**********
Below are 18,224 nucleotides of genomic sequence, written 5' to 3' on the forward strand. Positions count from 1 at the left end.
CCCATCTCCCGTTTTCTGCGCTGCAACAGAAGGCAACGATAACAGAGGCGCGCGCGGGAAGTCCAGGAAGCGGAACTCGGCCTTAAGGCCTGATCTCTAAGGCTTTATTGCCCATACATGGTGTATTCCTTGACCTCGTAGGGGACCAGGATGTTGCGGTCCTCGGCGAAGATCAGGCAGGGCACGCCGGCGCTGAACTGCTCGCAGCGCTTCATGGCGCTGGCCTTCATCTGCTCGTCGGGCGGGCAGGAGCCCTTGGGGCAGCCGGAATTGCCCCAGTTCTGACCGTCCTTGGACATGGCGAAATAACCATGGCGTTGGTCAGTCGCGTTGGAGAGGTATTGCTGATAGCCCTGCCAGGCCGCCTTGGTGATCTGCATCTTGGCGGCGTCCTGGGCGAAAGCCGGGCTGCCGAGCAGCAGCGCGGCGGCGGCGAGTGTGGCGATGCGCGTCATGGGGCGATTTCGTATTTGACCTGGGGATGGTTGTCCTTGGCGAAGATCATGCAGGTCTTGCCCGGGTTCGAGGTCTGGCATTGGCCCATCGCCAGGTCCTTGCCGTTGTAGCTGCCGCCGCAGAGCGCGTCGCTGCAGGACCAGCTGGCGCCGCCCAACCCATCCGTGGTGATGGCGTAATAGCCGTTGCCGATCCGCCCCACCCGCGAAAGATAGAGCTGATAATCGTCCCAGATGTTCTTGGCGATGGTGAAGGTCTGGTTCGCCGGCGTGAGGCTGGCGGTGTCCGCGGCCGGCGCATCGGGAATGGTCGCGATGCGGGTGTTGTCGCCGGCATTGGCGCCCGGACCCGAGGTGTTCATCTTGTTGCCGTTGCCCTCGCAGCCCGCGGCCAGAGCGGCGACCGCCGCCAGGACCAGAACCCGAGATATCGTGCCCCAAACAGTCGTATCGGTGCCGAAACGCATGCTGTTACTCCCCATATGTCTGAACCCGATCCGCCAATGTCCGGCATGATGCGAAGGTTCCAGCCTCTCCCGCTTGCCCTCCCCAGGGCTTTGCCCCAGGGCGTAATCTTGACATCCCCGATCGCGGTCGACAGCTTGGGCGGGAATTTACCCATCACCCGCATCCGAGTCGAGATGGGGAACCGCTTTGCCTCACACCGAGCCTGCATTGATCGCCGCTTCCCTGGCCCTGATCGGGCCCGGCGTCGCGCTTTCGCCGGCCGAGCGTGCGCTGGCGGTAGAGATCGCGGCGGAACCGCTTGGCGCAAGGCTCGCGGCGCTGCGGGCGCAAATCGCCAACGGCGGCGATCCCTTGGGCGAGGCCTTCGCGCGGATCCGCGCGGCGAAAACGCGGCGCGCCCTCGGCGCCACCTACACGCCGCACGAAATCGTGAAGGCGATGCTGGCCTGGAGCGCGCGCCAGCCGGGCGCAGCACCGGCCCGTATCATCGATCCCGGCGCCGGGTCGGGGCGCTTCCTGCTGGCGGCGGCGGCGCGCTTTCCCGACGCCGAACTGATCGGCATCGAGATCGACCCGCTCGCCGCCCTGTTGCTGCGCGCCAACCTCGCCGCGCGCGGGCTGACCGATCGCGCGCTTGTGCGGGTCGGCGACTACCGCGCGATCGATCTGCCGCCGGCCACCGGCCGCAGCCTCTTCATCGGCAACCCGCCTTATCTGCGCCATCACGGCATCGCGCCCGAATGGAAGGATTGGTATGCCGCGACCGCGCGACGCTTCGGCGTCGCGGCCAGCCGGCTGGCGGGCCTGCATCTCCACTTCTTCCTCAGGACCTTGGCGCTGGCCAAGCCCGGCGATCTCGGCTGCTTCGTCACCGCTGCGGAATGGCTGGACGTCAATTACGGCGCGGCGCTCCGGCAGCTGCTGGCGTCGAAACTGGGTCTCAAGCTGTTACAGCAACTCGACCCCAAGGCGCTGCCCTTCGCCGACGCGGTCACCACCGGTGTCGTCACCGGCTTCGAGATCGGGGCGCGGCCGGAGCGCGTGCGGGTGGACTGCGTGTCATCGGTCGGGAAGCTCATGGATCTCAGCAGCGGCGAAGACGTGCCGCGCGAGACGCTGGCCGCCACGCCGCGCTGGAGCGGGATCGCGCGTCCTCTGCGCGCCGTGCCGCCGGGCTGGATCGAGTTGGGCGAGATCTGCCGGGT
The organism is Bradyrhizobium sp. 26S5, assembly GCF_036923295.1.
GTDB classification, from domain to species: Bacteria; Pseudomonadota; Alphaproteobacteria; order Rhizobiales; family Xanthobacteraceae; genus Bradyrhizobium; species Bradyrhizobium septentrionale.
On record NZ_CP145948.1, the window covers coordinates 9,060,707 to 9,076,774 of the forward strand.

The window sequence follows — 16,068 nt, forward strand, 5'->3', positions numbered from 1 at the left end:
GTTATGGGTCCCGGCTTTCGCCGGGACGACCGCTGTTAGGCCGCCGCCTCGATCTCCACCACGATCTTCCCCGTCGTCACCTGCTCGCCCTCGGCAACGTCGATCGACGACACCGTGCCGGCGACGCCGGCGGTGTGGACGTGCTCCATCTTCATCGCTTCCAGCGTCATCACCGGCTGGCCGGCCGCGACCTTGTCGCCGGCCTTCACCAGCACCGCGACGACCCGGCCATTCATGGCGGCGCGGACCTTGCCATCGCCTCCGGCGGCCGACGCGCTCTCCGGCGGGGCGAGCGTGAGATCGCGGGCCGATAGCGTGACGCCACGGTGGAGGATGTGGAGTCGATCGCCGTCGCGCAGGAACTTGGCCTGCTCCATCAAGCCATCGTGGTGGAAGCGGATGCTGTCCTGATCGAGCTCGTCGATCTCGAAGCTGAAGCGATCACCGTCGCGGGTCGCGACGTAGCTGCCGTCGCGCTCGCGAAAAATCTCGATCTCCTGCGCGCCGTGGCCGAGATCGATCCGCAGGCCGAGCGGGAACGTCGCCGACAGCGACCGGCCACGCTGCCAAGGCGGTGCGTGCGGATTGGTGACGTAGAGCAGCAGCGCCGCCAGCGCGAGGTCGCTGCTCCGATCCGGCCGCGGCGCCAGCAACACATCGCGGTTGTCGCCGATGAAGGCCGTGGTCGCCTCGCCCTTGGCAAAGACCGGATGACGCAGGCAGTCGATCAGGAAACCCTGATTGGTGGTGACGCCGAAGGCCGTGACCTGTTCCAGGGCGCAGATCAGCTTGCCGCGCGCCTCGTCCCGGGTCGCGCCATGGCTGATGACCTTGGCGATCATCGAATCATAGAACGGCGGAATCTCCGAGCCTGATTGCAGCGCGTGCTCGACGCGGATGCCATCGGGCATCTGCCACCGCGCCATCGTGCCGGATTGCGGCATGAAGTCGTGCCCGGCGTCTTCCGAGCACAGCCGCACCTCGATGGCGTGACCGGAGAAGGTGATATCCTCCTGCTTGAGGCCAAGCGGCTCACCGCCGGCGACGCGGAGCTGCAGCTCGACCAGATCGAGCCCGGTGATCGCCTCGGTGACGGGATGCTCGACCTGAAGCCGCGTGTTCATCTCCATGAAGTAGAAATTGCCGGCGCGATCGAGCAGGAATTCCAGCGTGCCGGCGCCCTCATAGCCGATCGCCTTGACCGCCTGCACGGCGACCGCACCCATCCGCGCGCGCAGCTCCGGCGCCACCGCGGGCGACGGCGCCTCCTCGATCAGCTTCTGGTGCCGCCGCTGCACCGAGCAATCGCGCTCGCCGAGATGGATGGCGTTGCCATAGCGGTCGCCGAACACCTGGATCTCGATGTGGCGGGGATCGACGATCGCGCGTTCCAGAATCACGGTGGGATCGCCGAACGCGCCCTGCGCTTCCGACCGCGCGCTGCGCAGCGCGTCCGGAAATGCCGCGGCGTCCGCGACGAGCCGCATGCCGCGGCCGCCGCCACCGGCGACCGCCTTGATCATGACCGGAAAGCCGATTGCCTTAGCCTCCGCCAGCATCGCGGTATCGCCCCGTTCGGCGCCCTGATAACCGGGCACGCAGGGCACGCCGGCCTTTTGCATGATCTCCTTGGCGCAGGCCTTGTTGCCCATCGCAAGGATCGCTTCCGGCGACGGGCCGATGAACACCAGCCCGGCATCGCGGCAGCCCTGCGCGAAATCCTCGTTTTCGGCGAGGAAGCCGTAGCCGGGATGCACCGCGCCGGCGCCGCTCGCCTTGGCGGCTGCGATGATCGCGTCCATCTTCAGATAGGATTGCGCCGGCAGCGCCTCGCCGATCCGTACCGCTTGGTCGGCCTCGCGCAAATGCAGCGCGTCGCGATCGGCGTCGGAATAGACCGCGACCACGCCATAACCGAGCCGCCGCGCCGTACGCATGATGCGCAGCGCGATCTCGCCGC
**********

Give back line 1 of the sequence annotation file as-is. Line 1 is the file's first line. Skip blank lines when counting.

Below are 18,224 nucleotides of genomic sequence, written 5' to 3' on the forward strand. Positions count from 1 at the left end.